On the return trip from Arizona we stopped at a church in Blythe or somewhere for the night and I came upon one of our girls crying in the parking lot. She was standing there alone, her back to me, arms straight down and taught with fists all balled up, looking at the sky where the sun had just gone down, shaking in her tears. Again I had no idea what I was getting into when I walked over and asked what was the matter. From the mouths of children comes wisdom sometimes? I think she summed it up better than I’ve heard it when she cried/shouted/sobbed “I don’t know how I can go back there, to that, when I’ve been here and felt this.” We spoke for a while and I’ll admit I shed some tears too. Many of us have our own “there,” and our own “that.” The “here” and “this” I pray we all might know.

While I totally ascribe to the concept put forth by the Apostle Paul, that Gentiles have the sense of right and wrong written on their hearts, my brain needs to reach a reasoned conclusion, too. Sometimes I wish I could kept things simpler, I know it works well for some, but that isn’t the way God wired me. At the installation of adult leaders the fall after that Arizona trip I stood at the altar and promised, among other things, to join a Bible study group.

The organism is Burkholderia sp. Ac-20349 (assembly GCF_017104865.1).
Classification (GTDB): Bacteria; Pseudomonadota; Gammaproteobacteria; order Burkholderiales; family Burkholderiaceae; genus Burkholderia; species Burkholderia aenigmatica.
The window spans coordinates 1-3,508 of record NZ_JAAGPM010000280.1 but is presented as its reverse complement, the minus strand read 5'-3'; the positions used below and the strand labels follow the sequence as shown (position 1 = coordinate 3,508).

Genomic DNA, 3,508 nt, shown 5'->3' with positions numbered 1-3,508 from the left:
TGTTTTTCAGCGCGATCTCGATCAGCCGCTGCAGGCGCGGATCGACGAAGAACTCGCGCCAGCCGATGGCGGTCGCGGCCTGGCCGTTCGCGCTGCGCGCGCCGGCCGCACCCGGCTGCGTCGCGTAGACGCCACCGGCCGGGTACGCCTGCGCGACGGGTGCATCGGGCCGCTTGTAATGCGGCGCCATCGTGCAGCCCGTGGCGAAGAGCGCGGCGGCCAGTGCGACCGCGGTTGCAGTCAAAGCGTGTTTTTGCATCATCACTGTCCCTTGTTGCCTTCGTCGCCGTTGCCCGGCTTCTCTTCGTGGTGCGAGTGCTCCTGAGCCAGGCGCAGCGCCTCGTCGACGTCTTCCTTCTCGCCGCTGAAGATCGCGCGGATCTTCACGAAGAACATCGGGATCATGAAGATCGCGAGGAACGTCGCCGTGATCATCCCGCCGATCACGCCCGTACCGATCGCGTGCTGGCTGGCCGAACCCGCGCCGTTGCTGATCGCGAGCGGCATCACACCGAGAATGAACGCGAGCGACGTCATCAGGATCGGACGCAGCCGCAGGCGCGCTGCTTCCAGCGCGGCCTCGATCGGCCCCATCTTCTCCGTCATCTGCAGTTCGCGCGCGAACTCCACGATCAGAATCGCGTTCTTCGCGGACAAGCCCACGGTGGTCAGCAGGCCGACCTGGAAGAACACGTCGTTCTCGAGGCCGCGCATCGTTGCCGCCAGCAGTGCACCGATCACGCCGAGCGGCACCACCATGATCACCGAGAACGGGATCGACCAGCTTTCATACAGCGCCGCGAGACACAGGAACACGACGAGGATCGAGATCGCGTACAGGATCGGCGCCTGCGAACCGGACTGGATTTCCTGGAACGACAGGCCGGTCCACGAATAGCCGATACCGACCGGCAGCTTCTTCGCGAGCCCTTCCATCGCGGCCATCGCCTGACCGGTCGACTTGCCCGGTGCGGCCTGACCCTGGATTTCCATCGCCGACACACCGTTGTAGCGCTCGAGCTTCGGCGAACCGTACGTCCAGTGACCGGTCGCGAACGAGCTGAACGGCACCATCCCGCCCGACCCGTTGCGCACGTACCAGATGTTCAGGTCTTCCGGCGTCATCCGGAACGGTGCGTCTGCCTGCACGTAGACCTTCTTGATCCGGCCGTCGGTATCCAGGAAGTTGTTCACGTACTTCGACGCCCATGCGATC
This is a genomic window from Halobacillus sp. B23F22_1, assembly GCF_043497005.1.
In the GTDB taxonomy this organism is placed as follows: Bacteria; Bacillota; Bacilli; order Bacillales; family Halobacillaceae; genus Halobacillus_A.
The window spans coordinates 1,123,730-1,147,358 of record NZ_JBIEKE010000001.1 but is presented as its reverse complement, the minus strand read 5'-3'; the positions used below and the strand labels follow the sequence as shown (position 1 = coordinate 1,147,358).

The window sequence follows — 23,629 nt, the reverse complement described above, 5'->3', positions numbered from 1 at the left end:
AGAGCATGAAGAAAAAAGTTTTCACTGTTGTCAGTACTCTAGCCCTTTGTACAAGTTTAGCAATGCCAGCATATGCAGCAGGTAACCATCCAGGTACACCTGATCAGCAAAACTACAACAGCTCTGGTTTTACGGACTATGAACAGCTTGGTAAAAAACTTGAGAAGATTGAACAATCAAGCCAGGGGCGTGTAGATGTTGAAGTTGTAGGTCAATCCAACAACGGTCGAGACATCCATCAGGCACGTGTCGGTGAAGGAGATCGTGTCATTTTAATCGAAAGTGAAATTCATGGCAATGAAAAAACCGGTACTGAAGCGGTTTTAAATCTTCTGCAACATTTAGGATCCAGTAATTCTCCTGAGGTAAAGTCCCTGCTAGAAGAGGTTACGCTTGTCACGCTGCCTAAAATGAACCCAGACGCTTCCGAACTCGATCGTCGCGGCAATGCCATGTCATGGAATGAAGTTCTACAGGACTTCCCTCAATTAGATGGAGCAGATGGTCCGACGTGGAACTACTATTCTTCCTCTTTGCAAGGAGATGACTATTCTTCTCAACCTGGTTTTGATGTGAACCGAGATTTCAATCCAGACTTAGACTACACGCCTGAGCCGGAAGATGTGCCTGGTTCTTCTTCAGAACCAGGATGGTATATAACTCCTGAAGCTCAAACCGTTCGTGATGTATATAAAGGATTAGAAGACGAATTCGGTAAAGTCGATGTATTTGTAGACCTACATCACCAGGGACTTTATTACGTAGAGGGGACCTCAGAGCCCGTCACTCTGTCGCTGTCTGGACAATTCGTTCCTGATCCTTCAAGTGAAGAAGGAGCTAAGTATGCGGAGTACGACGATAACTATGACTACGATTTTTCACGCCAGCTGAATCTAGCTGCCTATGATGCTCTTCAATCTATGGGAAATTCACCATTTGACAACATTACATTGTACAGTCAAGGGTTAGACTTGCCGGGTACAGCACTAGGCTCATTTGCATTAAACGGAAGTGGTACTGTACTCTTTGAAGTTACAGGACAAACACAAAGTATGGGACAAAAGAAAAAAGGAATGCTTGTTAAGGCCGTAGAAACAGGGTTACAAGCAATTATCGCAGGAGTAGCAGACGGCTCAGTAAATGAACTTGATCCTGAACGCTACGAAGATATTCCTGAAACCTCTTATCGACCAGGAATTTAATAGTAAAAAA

I’ll go to the greatest lengths to say that a Christian faith can be found in many ways, looking very different from one denomination to another and felt by each person differently, but my sense is that Bible study with others of differing opinions and knowledge is key to spiritual growth. The Monday night men’s Bible study guys, Russ and Andy who are incredibly well learned and patient, Bill who taught me mission by example, Jim and Bob quiet but worth listening to when they speak, Wayne who has a great sense of the spirit, Steve & Floyd whom I miss and Dale who almost always speaks the words on my mind, have all been a huge part of my realization of the power of God. Know that if you join a Bible study here you’ll find a group of people that accept you at whatever level of knowledge you have, they will be kind and caring, and about the worst thing you can do is NOT ask a question, whatever it is.